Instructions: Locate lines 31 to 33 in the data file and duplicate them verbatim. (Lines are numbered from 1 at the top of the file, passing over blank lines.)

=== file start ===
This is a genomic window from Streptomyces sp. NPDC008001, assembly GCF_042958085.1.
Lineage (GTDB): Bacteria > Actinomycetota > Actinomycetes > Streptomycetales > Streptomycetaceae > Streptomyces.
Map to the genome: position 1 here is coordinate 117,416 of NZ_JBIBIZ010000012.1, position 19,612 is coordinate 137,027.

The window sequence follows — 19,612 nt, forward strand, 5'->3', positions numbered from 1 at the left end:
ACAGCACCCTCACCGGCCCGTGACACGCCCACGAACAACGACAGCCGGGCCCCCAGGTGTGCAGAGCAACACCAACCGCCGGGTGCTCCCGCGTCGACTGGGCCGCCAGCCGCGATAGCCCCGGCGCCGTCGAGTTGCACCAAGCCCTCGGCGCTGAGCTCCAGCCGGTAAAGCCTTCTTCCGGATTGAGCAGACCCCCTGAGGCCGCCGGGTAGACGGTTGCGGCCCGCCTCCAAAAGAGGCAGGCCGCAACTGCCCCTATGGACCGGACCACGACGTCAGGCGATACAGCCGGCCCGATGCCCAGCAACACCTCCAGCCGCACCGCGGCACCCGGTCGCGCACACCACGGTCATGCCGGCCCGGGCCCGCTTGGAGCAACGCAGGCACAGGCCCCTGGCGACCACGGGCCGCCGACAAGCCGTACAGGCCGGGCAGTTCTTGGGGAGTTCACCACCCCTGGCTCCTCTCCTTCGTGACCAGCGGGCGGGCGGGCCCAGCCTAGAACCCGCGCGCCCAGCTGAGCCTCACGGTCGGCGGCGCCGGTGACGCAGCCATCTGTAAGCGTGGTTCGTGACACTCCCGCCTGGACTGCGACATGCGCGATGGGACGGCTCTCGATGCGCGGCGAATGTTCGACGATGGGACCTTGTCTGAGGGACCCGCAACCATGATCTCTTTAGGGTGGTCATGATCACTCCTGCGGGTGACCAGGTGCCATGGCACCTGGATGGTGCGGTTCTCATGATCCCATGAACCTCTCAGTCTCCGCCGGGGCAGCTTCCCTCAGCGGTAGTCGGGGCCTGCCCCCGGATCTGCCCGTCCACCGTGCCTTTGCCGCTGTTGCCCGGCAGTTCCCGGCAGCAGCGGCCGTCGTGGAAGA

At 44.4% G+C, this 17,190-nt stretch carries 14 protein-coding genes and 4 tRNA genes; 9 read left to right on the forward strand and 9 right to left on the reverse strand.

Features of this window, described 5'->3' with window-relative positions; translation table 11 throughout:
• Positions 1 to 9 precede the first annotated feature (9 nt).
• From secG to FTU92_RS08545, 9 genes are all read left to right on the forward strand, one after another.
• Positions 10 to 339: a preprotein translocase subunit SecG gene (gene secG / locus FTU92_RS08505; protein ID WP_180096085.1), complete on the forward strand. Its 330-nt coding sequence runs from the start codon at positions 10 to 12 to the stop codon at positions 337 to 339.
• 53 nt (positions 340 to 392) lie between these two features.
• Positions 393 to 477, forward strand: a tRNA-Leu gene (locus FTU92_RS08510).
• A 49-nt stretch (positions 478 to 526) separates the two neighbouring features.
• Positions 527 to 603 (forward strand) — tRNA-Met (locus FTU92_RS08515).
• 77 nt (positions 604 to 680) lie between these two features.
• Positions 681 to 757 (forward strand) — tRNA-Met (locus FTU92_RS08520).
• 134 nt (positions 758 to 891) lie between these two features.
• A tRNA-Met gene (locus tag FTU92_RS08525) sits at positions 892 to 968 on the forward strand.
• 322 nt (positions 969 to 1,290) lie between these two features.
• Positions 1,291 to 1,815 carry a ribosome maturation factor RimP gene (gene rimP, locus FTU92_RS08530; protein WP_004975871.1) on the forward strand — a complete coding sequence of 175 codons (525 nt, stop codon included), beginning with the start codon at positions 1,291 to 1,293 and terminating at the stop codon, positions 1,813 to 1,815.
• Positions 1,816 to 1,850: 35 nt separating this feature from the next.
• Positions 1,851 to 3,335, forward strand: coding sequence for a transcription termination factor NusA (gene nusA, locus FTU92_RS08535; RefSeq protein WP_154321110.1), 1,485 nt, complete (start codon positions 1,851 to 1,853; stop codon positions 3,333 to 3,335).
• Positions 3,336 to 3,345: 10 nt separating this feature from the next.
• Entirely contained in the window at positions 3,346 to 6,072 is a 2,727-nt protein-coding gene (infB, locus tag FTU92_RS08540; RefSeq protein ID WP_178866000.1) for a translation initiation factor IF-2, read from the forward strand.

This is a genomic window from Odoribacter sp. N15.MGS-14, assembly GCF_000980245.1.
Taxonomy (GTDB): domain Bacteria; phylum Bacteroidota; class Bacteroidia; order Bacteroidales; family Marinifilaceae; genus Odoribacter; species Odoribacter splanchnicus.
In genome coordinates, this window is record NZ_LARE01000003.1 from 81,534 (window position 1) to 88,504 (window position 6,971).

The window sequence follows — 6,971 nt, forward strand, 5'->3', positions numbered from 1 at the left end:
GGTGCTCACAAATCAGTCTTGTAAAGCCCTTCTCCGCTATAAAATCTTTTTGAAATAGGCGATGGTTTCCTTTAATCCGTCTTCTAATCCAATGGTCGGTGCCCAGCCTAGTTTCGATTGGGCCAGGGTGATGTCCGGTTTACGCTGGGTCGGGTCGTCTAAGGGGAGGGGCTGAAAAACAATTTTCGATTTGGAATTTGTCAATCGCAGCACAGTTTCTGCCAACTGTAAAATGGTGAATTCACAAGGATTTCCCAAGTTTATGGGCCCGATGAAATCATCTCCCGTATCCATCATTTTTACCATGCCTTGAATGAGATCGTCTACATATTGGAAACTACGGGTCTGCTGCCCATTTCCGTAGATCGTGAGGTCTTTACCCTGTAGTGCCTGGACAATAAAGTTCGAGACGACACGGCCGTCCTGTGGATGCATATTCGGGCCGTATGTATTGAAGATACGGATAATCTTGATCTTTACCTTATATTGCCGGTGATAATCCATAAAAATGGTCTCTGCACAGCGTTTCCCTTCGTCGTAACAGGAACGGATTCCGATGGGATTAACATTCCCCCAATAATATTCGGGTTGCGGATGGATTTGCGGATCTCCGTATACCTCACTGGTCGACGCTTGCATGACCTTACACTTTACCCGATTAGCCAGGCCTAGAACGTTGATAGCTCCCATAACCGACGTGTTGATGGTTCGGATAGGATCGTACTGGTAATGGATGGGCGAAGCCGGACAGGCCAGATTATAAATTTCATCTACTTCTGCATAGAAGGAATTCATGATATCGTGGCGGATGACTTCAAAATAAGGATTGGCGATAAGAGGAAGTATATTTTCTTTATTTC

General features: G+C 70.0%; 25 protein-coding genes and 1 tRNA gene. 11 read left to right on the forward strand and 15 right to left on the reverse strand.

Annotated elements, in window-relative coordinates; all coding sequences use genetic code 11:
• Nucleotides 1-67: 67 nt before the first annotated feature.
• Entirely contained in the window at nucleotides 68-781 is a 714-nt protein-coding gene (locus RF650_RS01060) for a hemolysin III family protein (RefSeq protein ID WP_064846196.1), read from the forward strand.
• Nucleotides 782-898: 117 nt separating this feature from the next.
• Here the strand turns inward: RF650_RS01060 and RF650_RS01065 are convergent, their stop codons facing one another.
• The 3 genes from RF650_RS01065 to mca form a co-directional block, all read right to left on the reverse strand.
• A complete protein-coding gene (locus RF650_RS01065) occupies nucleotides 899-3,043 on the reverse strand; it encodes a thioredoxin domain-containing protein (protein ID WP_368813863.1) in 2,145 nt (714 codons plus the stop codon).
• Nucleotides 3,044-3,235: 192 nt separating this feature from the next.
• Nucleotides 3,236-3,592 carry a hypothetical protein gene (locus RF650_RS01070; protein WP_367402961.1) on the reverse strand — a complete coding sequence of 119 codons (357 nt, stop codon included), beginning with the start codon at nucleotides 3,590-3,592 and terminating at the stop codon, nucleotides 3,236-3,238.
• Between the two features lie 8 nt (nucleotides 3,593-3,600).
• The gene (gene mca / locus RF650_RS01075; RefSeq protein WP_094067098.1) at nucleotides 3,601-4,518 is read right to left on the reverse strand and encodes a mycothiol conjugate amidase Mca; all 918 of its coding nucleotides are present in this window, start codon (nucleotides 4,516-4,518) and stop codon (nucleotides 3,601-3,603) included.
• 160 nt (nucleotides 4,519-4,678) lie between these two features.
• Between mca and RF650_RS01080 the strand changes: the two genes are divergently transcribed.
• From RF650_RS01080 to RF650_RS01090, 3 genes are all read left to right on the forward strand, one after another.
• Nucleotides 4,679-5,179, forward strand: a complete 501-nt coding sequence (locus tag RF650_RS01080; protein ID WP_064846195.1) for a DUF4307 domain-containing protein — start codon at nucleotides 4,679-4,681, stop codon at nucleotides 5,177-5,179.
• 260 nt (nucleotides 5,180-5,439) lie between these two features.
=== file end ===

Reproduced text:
Annotated elements, in window-relative coordinates; all coding sequences use genetic code 11:
• Nucleotides 1-67: 67 nt before the first annotated feature.
• Entirely contained in the window at nucleotides 68-781 is a 714-nt protein-coding gene (locus RF650_RS01060) for a hemolysin III family protein (RefSeq protein ID WP_064846196.1), read from the forward strand.